The Woke Tools of the SBC: A Review of Resolution 9 on Critical Race Theory and Intersectionality

Josh Buice


The Southern Baptist Convention fought a 30-year long battle for the Bible known as the Conservative Resurgence, but what happened in Birmingham, Alabama might just prove to validate the woke movement for the largest protestant denomination in America. Did the SBC abandon the sufficiency of Scripture? Many people have made that claim for years citing pragmatism as the modus operandi of the Convention—but this time it happened in an official capacity as a resolution. 

Last year prior to the annual meeting of the SBC in Dallas, Texas—I wrote an article titled, “The SBC at the Intersection of Intersectionality” where I warned of the dangers of identity politics within the Convention. I likewise preached on the dangers of intersectionality in a sermon back in January of 2019 in the pre-conference to the annual G3 Conference in Atlanta. Not only was I heavily criticized for the article and sermon—the leaders of the Convention openly denied that it was a real threat. Here we are just a few months later and the entire SBC has officially adopted Resolution 9 – “On Critical Race Theory and Intersectionality.” It’s official—we are encouraged to use these worldly ideologies and philosophies as helpful tools to diagnose and address social ills in a depraved world. The use of such woke tools will not end well for the SBC. We were given an opportunity to stand, and we remained seated. We were given a test on our commitment to the Scriptures and we failed.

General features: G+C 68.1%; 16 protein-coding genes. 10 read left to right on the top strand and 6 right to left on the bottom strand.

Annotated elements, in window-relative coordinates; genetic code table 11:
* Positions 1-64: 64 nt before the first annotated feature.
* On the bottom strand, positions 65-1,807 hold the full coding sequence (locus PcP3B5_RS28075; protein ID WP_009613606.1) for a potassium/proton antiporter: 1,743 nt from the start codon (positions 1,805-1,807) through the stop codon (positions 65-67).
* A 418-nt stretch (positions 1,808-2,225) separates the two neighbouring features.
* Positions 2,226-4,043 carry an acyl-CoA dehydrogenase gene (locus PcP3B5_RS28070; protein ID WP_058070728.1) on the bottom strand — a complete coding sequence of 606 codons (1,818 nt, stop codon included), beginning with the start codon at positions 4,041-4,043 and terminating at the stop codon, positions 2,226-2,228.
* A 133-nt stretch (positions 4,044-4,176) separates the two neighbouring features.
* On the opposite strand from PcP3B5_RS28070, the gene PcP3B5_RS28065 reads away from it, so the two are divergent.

The Woke Downgrade 

Intersectionality was originally coined in 1989 by Kimberlé Crenshaw, a political activist and radical feminist, in order to describe oppression against women on specific different points of intersection. Today, it’s used in a more broad sense. In short, intersectionality as it has been defined, is discrimination based on overlapping layers of individual classes of discrimination. It’s when a person is subjected to discrimination for more than one classification such as a woman who is black and lesbian. She would classify, under this line of reasoning, for three basic discriminatory marks—being a woman, who is black, and is also a lesbian. According to the definition of intersectionality, where these three marks “intersect” is the focus of her greatest and most severe discrimination which places her at the greatest risk of oppression in our culture.

Although this term was birthed out of a radical feminist postmodern political culture, it’s now being used within evangelical circles to describe people who are oppressed and “held back” from certain advancement within evangelicalism.

We must always remember that words matter and doctrine matters. Therefore, when it comes to the adoption of a resolution using terms like Critical Race Theory and intersectionality, the words in the document must be taken seriously. In the resolution, the following statement is made: